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Acid-base and electrolyte disorders in CKD – a review article
Summarized from Dhondup T, Quian Q. Electrolyte and acid-base disorders in chronic kidney disease and end-stage kidney failure. Blood Purification 2017; 43: 179-88.
As the authors of this review article acknowledge, chronic kidney disease (CKD) is a growing public health burden around the world. Recent study, cited by the authors, suggests an estimated 14 % of the US population are now diagnosed with CKD, and
0.2 % have end-stage renal disease (ESRD), the most severe presentation of CKD. (Those with ESRD cannot survive without kidney transplant or regular – usually thrice-weekly – dialysis treatment.)
CKD is associated with disturbance of acid-base balance and a range of electrolyte disorders, reflecting the central role that kidneys play in regulating volume, chemical composition and pH of body fluids. These complications, which are potential causes of significant morbidity and mortality for patients with CKD (including those with ESRD), are the focus of this review article.
To structure the article the authors choose three main topic headings: ”potassium derangements”, ”metabolic acidosis” and ”derangements of bone mineral metabolism”.
Raised plasma potassium (hyperkalemia) is the main focus under the authors’ heading ”potassium derangements”. After briefly reviewing the role of the kidney in maintaining plasma potassium within normal healthy limits, the authors describe hyperkalemia as the most common and life-threatening electrolyte disorder in CKD and ERSD; prevalence increases as CKD advances.
There is discussion of secondary mechanisms (apart from reduced renal function) that could exacerbate or contribute to hyperkalemia in patients with CKD; these include high dietary intake of potassium, transcellular shift of potassium, and drugs that inhibit renal excretion of potassium.
Clinical consequences of hyperkalemia discussed include potentially fatal cardiac arrhythmia and associated ECG changes. Apparently, these characteristic ECG changes are not necessarily present in CKD patients with hyperkalemia.
A particular dilemma highlighted by the authors arises from the comorbidity (cardiovascular disease) that elderly patients with CKD often suffer. Cardio-protective drugs, the renin-angiotensin-aldosterone (RAAS) inhibitors that are prescribed to these patients, may be a contributory cause of hyperkalemia in CKD.
Whilst withdrawal of these drugs may be effective in reducing plasma potassium, removal of the cardio-protection they offer has been shown to increase the risk of cardiovascular-related illness and death in patients with CKD.
Treatment of hyperkalemia in CKD (other than withdrawal of hyperkalemia-inducing drugs) is discussed in some detail by the authors. Emphasis is on clinical trials of two new potassium-lowering drugs. Use of these drugs allows CKD patients to continue with prescription of cardio-protective drugs that might cause or exacerbate hyperkalemia.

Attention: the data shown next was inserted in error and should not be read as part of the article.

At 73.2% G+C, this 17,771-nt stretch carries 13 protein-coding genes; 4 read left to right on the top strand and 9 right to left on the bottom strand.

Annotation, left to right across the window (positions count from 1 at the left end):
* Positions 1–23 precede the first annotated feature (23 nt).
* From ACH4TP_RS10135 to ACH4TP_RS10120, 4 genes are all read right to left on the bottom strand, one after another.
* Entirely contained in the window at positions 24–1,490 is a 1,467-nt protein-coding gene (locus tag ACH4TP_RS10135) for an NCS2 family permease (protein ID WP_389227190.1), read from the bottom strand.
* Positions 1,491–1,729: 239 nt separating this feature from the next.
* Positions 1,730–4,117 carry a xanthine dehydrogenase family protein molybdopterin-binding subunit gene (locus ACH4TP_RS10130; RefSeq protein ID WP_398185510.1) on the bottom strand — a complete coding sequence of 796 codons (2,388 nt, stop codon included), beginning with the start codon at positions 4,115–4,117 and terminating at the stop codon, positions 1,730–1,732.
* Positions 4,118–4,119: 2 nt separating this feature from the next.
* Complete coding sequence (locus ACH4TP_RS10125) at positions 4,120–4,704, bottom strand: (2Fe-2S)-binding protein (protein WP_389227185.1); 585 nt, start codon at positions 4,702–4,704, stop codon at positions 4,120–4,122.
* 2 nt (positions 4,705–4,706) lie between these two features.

Hypokalemia is a much less common electrolyte disorder in CKD than hyperkalemia, but can occur. The authors briefly discuss the mechanisms and consequences of hypokalemia, but most of this section is devoted to studies that have examined the potential for hypokalemia among ESRD patients requiring dialysis; a potential that results from the use of low potassium (≤2 mmol/L) dialysate fluid.
Current recommendations, referenced by the authors, are to avoid the use of low-potassium dialysate in patients with predialysis potassium <5.0 mmol/L.
Under the second main topic heading, ”metabolic acidosis”, the authors discuss in some detail the mechanisms involved in the genesis of metabolic acidosis in CKD. In broad terms these are failure of diseased kidneys to conserve and generate bicarbonate, and failure to excrete excess acid as ammonium ions (NH4+). The authors state that the hallmark of metabolic acidosis in CKD is reduced plasma bicarbonate (<22 mmol/L).
Much discussion in this section is devoted to study evidence demonstrating that metabolic acidosis among patients with CKD is associated with accelerated disease progression and increased risk of all-cause mortality. Studies demonstrating the beneficial effect of correcting metabolic acidosis with administration of oral sodium bicarbonate (NaHCO3) are highlighted.
The authors caution that an upper target plasma bicarbonate level for this therapy has yet to be established. This is important because study has identified a U-shaped relationship between plasma bicarbonate concentration and mortality in CKD, with elevated bicarbonate (>26 mmol/L) being associated with increased risk of death.
The final main section of this review article, ”derangements of bone mineral metabolism”, focuses on detailed discussion of the causes and consequences of raised plasma phosphorous (hyperphosphatemia) that occurs in the later stages of CKD progression. Discussion includes development of secondary hyperparathyroidism consequent on hyperphosphatemia and the bone disorders of advanced CKD that result from secondary hyperparathyroidism.
There is also discussion of the role of hyperphosphatemia in the development of vascular calcification and consequent increased risk of cardiovascular events associated with advanced CKD. Treatment of hyperphosphatemia and CKD-bone mineral disorder (CKD-BMD) are discussed.
The article concludes with relatively brief discussion of other electrolyte disorders that affect CKD patients: the dysnatremias (hypo- and hypernatremia) and the dysmagnesemias (hypo- and hypermagnesemia).
The authors cite 132 references, around half of which were published in the past 5 years. The article thus provides an authoritative and up-to-date account of current understanding of the genesis, clinical significance and treatment of electrolyte and acid-base disturbances in patients with CKD.
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